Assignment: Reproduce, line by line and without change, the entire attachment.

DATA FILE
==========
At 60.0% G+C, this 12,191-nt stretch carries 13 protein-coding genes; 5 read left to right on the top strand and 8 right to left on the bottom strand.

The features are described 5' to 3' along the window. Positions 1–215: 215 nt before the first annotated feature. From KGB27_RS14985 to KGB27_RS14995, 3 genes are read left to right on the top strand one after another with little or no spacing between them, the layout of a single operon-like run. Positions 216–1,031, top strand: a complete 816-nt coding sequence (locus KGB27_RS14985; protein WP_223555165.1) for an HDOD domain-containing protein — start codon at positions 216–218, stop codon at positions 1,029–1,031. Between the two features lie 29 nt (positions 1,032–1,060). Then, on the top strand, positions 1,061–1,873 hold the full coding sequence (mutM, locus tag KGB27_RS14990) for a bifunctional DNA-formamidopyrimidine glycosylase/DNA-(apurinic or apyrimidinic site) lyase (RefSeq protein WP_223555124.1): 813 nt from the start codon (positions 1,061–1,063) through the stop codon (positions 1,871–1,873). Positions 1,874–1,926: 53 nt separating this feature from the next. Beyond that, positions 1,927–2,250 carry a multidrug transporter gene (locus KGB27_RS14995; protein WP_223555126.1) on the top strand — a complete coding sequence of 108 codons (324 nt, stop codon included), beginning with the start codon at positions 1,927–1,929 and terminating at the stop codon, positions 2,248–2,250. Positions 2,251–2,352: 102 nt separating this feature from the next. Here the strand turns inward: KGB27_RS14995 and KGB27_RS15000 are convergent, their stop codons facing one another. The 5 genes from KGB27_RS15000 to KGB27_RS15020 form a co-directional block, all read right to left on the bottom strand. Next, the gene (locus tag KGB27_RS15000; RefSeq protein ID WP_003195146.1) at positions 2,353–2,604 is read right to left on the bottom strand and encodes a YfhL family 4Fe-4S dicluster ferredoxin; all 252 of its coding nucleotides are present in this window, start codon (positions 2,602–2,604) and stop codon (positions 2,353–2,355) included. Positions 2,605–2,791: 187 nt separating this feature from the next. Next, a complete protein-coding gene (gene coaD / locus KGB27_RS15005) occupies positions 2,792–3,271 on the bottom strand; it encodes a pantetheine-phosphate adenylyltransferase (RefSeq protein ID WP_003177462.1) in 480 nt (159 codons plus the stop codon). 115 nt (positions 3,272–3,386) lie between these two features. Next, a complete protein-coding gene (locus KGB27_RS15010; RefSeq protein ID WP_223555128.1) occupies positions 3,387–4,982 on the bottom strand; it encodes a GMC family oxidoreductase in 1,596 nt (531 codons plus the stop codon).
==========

At 60.0% G+C, this 12,191-nt stretch carries 13 protein-coding genes; 5 read left to right on the top strand and 8 right to left on the bottom strand.

The features are described 5' to 3' along the window. Positions 1–215: 215 nt before the first annotated feature. From KGB27_RS14985 to KGB27_RS14995, 3 genes are read left to right on the top strand one after another with little or no spacing between them, the layout of a single operon-like run. Positions 216–1,031, top strand: a complete 816-nt coding sequence (locus KGB27_RS14985; protein WP_223555165.1) for an HDOD domain-containing protein — start codon at positions 216–218, stop codon at positions 1,029–1,031. Between the two features lie 29 nt (positions 1,032–1,060). Then, on the top strand, positions 1,061–1,873 hold the full coding sequence (mutM, locus tag KGB27_RS14990) for a bifunctional DNA-formamidopyrimidine glycosylase/DNA-(apurinic or apyrimidinic site) lyase (RefSeq protein WP_223555124.1): 813 nt from the start codon (positions 1,061–1,063) through the stop codon (positions 1,871–1,873). Positions 1,874–1,926: 53 nt separating this feature from the next. Beyond that, positions 1,927–2,250 carry a multidrug transporter gene (locus KGB27_RS14995; protein WP_223555126.1) on the top strand — a complete coding sequence of 108 codons (324 nt, stop codon included), beginning with the start codon at positions 1,927–1,929 and terminating at the stop codon, positions 2,248–2,250. Positions 2,251–2,352: 102 nt separating this feature from the next. Here the strand turns inward: KGB27_RS14995 and KGB27_RS15000 are convergent, their stop codons facing one another. The 5 genes from KGB27_RS15000 to KGB27_RS15020 form a co-directional block, all read right to left on the bottom strand. Next, the gene (locus tag KGB27_RS15000; RefSeq protein ID WP_003195146.1) at positions 2,353–2,604 is read right to left on the bottom strand and encodes a YfhL family 4Fe-4S dicluster ferredoxin; all 252 of its coding nucleotides are present in this window, start codon (positions 2,602–2,604) and stop codon (positions 2,353–2,355) included. Positions 2,605–2,791: 187 nt separating this feature from the next. Next, a complete protein-coding gene (gene coaD / locus KGB27_RS15005) occupies positions 2,792–3,271 on the bottom strand; it encodes a pantetheine-phosphate adenylyltransferase (RefSeq protein ID WP_003177462.1) in 480 nt (159 codons plus the stop codon). 115 nt (positions 3,272–3,386) lie between these two features. Next, a complete protein-coding gene (locus KGB27_RS15010; RefSeq protein ID WP_223555128.1) occupies positions 3,387–4,982 on the bottom strand; it encodes a GMC family oxidoreductase in 1,596 nt (531 codons plus the stop codon).